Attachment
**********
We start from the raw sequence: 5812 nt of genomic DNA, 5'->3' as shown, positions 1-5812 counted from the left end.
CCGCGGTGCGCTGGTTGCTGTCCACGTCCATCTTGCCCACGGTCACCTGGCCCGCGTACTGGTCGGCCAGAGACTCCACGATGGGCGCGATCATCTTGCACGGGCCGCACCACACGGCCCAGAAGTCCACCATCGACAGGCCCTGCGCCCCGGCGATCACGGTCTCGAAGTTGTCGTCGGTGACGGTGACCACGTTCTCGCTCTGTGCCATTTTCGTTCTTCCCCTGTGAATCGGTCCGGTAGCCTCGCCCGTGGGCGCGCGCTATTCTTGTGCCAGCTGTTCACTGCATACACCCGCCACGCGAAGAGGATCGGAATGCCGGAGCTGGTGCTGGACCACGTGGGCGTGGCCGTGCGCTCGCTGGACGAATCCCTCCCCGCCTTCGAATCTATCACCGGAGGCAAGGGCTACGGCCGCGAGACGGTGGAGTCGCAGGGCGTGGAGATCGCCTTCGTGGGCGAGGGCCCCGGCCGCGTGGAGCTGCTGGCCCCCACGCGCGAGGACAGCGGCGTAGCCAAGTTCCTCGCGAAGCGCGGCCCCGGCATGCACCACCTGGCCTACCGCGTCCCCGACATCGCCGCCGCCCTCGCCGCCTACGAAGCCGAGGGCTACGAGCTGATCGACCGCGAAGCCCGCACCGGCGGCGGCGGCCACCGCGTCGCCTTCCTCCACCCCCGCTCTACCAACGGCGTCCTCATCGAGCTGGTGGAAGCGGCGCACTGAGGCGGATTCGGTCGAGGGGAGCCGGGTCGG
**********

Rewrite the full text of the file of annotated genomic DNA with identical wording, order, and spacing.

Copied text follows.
We start from the raw sequence: 5812 nt of genomic DNA, 5'->3' as shown, positions 1-5812 counted from the left end.
CCGCGGTGCGCTGGTTGCTGTCCACGTCCATCTTGCCCACGGTCACCTGGCCCGCGTACTGGTCGGCCAGAGACTCCACGATGGGCGCGATCATCTTGCACGGGCCGCACCACACGGCCCAGAAGTCCACCATCGACAGGCCCTGCGCCCCGGCGATCACGGTCTCGAAGTTGTCGTCGGTGACGGTGACCACGTTCTCGCTCTGTGCCATTTTCGTTCTTCCCCTGTGAATCGGTCCGGTAGCCTCGCCCGTGGGCGCGCGCTATTCTTGTGCCAGCTGTTCACTGCATACACCCGCCACGCGAAGAGGATCGGAATGCCGGAGCTGGTGCTGGACCACGTGGGCGTGGCCGTGCGCTCGCTGGACGAATCCCTCCCCGCCTTCGAATCTATCACCGGAGGCAAGGGCTACGGCCGCGAGACGGTGGAGTCGCAGGGCGTGGAGATCGCCTTCGTGGGCGAGGGCCCCGGCCGCGTGGAGCTGCTGGCCCCCACGCGCGAGGACAGCGGCGTAGCCAAGTTCCTCGCGAAGCGCGGCCCCGGCATGCACCACCTGGCCTACCGCGTCCCCGACATCGCCGCCGCCCTCGCCGCCTACGAAGCCGAGGGCTACGAGCTGATCGACCGCGAAGCCCGCACCGGCGGCGGCGGCCACCGCGTCGCCTTCCTCCACCCCCGCTCTACCAACGGCGTCCTCATCGAGCTGGTGGAAGCGGCGCACTGAGGCGGATTCGGTCGAGGGGAGCCGGGTCGG